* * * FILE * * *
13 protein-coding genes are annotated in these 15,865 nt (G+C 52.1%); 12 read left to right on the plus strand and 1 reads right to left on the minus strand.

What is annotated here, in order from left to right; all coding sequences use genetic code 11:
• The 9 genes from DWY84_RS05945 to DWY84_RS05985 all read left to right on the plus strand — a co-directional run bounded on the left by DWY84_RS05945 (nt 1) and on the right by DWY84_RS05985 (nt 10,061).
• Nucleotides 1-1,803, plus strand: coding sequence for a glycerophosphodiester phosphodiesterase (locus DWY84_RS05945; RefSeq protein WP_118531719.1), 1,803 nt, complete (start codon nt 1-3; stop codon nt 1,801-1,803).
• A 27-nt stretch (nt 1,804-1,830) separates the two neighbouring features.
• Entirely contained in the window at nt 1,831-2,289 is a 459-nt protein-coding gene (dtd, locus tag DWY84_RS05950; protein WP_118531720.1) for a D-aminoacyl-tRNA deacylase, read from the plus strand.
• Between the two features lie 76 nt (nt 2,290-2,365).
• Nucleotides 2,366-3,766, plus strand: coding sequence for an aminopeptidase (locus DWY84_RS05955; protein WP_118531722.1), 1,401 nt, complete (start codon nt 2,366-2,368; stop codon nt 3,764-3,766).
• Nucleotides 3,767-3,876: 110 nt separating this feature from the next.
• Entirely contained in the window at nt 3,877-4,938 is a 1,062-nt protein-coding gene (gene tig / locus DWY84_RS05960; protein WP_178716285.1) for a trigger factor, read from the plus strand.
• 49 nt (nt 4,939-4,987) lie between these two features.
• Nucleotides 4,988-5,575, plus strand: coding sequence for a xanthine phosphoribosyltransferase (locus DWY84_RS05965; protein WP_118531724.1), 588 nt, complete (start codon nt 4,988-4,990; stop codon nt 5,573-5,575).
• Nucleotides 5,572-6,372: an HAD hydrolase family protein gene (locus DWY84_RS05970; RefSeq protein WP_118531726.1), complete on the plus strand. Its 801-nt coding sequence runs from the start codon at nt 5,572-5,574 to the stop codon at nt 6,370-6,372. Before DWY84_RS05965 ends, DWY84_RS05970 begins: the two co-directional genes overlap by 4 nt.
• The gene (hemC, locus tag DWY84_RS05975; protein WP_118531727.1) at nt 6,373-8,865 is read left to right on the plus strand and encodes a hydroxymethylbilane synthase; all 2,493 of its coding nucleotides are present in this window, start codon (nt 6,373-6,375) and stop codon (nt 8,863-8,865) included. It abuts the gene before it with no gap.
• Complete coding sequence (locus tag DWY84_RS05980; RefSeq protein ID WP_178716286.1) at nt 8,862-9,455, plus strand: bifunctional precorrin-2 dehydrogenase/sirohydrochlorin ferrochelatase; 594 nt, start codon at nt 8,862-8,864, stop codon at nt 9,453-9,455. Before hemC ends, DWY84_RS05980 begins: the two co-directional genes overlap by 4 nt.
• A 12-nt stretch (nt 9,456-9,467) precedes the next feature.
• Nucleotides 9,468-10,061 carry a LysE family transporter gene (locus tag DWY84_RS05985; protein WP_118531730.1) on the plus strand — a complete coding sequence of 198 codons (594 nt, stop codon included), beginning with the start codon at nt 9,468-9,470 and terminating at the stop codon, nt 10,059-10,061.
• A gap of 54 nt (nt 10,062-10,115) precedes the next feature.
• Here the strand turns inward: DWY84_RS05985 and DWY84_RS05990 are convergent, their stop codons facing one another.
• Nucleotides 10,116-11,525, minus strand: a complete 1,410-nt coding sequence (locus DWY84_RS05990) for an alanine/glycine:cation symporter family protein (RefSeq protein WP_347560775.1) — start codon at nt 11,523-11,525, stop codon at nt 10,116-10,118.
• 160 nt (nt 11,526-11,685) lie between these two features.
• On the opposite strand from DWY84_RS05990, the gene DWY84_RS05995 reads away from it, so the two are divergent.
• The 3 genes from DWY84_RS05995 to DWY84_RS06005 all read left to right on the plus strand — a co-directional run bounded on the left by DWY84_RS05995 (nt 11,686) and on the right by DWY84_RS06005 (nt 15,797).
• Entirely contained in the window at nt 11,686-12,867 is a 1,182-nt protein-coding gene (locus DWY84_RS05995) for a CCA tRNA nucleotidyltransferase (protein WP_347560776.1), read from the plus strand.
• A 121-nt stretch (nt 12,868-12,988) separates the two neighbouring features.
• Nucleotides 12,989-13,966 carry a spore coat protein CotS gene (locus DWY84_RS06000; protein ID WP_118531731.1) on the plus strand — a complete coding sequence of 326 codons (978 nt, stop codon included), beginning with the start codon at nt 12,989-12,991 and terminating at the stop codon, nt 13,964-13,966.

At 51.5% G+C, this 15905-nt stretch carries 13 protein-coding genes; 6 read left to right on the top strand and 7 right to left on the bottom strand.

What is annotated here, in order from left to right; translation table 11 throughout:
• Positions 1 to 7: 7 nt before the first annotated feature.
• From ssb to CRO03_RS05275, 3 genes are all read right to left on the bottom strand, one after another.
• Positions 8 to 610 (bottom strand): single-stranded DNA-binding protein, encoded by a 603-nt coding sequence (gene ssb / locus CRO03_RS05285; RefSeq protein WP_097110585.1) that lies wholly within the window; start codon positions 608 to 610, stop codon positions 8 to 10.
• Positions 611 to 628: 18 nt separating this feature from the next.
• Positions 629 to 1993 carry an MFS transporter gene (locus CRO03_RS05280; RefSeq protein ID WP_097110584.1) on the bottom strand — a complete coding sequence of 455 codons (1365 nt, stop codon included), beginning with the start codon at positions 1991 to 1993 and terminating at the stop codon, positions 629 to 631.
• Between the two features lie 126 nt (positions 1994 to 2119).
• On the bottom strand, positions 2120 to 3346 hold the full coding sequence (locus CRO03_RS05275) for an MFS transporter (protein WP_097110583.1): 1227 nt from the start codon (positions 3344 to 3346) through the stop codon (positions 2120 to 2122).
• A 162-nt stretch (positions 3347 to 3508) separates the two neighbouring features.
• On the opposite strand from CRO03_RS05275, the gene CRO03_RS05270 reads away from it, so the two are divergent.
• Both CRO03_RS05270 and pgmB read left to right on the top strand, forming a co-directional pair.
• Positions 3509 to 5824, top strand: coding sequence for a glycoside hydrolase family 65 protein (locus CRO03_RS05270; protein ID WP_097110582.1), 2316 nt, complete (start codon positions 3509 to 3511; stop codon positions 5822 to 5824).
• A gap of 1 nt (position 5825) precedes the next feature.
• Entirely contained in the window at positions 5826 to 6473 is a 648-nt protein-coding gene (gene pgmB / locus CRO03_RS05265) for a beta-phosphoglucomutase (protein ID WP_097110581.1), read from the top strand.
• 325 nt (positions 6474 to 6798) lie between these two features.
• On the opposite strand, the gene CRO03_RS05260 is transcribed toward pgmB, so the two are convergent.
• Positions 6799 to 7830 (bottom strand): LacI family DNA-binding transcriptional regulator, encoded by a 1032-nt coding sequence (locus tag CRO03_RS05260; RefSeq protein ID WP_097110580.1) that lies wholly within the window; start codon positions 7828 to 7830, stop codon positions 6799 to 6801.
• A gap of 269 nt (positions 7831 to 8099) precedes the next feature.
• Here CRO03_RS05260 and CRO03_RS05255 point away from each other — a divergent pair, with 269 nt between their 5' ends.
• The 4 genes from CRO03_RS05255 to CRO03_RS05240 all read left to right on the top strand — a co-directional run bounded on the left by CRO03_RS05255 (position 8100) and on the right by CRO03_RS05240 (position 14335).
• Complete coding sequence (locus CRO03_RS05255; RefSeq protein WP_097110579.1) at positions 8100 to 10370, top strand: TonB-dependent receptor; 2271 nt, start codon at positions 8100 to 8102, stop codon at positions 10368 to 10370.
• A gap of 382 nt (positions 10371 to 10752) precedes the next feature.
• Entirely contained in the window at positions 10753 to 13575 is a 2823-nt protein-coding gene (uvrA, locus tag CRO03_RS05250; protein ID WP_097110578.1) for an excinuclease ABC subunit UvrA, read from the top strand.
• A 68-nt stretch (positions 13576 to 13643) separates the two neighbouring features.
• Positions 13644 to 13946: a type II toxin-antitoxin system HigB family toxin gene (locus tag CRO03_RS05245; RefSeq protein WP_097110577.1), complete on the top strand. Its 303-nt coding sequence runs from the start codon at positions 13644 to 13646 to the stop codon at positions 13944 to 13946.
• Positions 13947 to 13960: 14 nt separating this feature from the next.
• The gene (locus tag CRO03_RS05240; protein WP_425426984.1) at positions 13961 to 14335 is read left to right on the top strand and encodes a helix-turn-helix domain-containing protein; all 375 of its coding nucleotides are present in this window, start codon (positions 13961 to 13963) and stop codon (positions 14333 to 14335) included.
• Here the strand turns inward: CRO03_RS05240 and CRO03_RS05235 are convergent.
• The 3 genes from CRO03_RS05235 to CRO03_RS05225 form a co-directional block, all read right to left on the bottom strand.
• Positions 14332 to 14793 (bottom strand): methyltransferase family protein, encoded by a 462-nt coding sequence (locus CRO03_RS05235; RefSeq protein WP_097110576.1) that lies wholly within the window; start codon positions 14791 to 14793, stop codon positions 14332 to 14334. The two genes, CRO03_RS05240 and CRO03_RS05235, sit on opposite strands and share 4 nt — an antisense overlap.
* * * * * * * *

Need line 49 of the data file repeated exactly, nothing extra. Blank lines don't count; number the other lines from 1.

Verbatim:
• A gap of 382 nt (positions 10371 to 10752) precedes the next feature.